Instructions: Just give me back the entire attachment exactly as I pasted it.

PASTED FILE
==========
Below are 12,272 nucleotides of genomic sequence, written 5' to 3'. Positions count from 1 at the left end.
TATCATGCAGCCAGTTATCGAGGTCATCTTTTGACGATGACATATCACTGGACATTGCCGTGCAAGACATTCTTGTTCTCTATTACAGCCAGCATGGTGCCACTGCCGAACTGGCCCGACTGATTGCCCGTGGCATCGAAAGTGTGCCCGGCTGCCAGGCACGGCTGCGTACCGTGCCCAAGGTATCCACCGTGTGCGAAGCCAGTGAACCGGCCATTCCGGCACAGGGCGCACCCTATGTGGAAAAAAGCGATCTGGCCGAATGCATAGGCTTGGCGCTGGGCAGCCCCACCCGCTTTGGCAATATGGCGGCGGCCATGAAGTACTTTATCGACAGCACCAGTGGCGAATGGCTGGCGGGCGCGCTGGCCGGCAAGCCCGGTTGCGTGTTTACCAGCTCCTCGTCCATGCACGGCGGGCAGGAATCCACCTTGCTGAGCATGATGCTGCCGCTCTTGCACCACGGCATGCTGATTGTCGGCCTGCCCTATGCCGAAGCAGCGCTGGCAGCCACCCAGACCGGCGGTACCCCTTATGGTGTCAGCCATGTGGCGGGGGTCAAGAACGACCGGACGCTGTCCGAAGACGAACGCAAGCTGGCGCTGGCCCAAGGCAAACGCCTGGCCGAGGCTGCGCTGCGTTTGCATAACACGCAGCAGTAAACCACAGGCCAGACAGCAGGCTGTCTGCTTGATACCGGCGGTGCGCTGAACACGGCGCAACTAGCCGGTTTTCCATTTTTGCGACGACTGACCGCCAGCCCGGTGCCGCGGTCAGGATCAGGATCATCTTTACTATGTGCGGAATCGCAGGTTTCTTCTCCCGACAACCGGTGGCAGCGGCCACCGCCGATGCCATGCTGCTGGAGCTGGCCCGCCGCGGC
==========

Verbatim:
Below are 12,272 nucleotides of genomic sequence, written 5' to 3'. Positions count from 1 at the left end.
TATCATGCAGCCAGTTATCGAGGTCATCTTTTGACGATGACATATCACTGGACATTGCCGTGCAAGACATTCTTGTTCTCTATTACAGCCAGCATGGTGCCACTGCCGAACTGGCCCGACTGATTGCCCGTGGCATCGAAAGTGTGCCCGGCTGCCAGGCACGGCTGCGTACCGTGCCCAAGGTATCCACCGTGTGCGAAGCCAGTGAACCGGCCATTCCGGCACAGGGCGCACCCTATGTGGAAAAAAGCGATCTGGCCGAATGCATAGGCTTGGCGCTGGGCAGCCCCACCCGCTTTGGCAATATGGCGGCGGCCATGAAGTACTTTATCGACAGCACCAGTGGCGAATGGCTGGCGGGCGCGCTGGCCGGCAAGCCCGGTTGCGTGTTTACCAGCTCCTCGTCCATGCACGGCGGGCAGGAATCCACCTTGCTGAGCATGATGCTGCCGCTCTTGCACCACGGCATGCTGATTGTCGGCCTGCCCTATGCCGAAGCAGCGCTGGCAGCCACCCAGACCGGCGGTACCCCTTATGGTGTCAGCCATGTGGCGGGGGTCAAGAACGACCGGACGCTGTCCGAAGACGAACGCAAGCTGGCGCTGGCCCAAGGCAAACGCCTGGCCGAGGCTGCGCTGCGTTTGCATAACACGCAGCAGTAAACCACAGGCCAGACAGCAGGCTGTCTGCTTGATACCGGCGGTGCGCTGAACACGGCGCAACTAGCCGGTTTTCCATTTTTGCGACGACTGACCGCCAGCCCGGTGCCGCGGTCAGGATCAGGATCATCTTTACTATGTGCGGAATCGCAGGTTTCTTCTCCCGACAACCGGTGGCAGCGGCCACCGCCGATGCCATGCTGCTGGAGCTGGCCCGCCGCGGC